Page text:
I’d always felt lucky to never have been mugged on my travels. That ended in Madagascar in the days following a military coup when I was dragged from a taxi and robbed at gunpoint by a stoned teenage soldier. His rifle looked to be about fifty years old and I had some nervous moments as he jabbed it into my chest while fingering the rusty trigger, before I handed over the contents of my wallet. On the return journey, no taxi driver would take us unless we agreed to crouch in the footwell of the backseat, hidden by a blanket for safety.
Another memory which left a mark, literally, in the shape of a three-inch scar on my shin, came when I attempted a short cut on a dark path in Ghana. I fell into an open sewer, gashing my leg badly. I staggered into a nearby restaurant with one leg soaked in blood and the other in sh…..something very unpleasant! Nervous about stitches in a smalltown West African hospital, I attempted first aid on myself and unsurprisingly ended up with an infected leg, which swelled to three times its normal size!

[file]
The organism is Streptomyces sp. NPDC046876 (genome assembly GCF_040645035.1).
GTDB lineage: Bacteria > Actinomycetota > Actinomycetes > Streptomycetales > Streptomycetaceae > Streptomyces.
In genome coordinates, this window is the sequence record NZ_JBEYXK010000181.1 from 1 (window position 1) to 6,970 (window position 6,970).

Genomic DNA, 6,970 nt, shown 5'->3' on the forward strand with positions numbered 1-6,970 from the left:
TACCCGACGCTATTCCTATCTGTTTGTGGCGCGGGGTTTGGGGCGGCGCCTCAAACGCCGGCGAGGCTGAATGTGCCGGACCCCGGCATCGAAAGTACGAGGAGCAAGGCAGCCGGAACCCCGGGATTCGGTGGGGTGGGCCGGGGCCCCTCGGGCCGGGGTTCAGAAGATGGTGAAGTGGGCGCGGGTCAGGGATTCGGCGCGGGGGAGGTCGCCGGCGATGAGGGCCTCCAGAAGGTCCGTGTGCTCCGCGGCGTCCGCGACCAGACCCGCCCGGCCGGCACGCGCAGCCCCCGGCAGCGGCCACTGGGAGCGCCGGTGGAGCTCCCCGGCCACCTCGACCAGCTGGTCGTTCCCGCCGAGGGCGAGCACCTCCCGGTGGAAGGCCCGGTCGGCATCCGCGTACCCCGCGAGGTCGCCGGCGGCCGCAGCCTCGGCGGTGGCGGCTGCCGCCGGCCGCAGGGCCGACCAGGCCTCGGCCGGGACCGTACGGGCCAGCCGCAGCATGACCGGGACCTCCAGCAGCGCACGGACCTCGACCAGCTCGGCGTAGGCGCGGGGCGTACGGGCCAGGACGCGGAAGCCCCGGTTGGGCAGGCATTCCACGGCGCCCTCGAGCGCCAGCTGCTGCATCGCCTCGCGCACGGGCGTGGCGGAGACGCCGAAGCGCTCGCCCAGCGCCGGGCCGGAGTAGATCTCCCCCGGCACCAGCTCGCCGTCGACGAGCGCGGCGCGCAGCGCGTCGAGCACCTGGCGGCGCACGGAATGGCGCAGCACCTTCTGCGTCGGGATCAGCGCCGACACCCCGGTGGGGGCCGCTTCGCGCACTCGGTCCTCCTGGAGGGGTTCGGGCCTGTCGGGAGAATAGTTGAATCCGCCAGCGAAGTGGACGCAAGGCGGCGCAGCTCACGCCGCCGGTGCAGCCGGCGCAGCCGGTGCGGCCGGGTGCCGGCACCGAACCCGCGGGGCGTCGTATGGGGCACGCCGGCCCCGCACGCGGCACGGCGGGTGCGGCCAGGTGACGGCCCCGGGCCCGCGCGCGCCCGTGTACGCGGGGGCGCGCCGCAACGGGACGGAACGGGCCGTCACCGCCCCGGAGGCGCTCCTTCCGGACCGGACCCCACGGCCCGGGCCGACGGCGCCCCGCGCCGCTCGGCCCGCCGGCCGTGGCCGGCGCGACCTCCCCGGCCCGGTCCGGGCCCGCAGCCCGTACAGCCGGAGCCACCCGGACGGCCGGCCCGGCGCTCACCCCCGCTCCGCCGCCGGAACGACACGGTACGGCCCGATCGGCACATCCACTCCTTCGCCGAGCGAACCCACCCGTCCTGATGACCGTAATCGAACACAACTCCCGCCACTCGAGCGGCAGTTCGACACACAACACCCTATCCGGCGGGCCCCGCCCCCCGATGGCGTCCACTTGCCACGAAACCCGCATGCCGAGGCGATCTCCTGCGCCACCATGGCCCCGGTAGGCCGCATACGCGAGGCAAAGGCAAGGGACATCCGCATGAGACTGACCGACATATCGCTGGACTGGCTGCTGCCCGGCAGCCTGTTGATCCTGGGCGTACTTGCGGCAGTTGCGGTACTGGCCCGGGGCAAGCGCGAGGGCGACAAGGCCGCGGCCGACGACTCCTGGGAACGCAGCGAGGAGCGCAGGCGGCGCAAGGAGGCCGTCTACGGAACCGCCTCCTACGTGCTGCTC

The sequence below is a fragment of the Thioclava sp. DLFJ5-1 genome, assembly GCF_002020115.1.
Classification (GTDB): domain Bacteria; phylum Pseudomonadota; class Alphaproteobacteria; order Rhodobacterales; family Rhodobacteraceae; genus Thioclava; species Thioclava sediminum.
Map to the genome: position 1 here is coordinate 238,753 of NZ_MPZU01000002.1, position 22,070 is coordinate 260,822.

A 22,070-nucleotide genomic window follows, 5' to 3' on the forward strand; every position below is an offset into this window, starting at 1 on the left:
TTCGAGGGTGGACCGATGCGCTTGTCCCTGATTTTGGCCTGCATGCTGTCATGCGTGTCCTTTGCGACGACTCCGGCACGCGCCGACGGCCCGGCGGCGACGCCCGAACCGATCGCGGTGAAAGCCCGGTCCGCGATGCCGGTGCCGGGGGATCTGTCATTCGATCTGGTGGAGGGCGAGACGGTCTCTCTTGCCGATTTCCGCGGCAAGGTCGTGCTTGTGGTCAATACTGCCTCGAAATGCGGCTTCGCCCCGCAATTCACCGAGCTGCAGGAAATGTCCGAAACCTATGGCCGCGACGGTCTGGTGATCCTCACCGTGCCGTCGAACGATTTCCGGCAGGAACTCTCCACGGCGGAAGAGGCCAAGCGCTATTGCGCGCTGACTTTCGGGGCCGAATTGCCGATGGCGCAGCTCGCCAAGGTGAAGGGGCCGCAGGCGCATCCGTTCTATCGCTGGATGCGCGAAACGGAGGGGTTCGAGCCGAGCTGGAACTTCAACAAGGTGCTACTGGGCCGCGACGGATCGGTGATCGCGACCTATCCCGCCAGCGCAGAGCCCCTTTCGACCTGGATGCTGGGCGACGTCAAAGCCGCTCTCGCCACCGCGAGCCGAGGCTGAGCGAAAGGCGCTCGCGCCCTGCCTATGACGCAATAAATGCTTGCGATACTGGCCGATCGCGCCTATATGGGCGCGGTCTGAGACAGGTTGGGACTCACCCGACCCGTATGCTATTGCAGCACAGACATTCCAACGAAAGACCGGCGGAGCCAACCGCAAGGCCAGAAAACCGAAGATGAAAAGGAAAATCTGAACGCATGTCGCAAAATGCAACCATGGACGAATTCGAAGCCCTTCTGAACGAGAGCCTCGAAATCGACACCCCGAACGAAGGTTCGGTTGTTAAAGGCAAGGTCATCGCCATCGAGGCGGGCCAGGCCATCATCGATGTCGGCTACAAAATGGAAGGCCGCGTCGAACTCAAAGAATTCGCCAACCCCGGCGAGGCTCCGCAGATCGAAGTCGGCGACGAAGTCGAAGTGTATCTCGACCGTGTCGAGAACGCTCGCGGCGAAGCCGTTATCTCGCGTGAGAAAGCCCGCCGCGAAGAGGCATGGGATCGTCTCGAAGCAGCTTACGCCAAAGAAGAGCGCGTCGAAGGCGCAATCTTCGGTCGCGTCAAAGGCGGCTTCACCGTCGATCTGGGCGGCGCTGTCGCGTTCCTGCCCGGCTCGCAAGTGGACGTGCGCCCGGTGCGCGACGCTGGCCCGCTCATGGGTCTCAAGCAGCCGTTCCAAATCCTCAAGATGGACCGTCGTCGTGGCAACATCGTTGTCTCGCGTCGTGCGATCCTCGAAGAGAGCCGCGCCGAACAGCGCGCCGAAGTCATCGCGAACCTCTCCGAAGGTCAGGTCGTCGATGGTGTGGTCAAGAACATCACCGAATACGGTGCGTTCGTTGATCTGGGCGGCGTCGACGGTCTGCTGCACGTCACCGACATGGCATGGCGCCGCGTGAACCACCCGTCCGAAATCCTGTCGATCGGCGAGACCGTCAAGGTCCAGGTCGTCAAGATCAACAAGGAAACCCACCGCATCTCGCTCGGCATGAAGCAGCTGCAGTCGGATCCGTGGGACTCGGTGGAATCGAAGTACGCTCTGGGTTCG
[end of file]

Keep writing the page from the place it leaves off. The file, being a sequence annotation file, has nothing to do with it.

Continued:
Do you have any little known travel tips?
Smile, offer your hand in greeting and introduce yourself when dealing with officials. Smiling is the key!
Use lots of hand sanitiser – most stomach upsets come from handling dirty money.
When hitchhiking, you’re more likely to get a lift on a quiet road.
If you need a toilet, walk confidently into a top-class hotel without looking at the reception clerk. Toilets are usually to be found near the restaurant.
If travelling by bus, try to get a seat above the luggage compartment so you can keep an eye out for your bags being removed at stops on the way to your destination.
Even if in a beach resort, never negotiate or haggle bare-chested or while wearing sunglasses!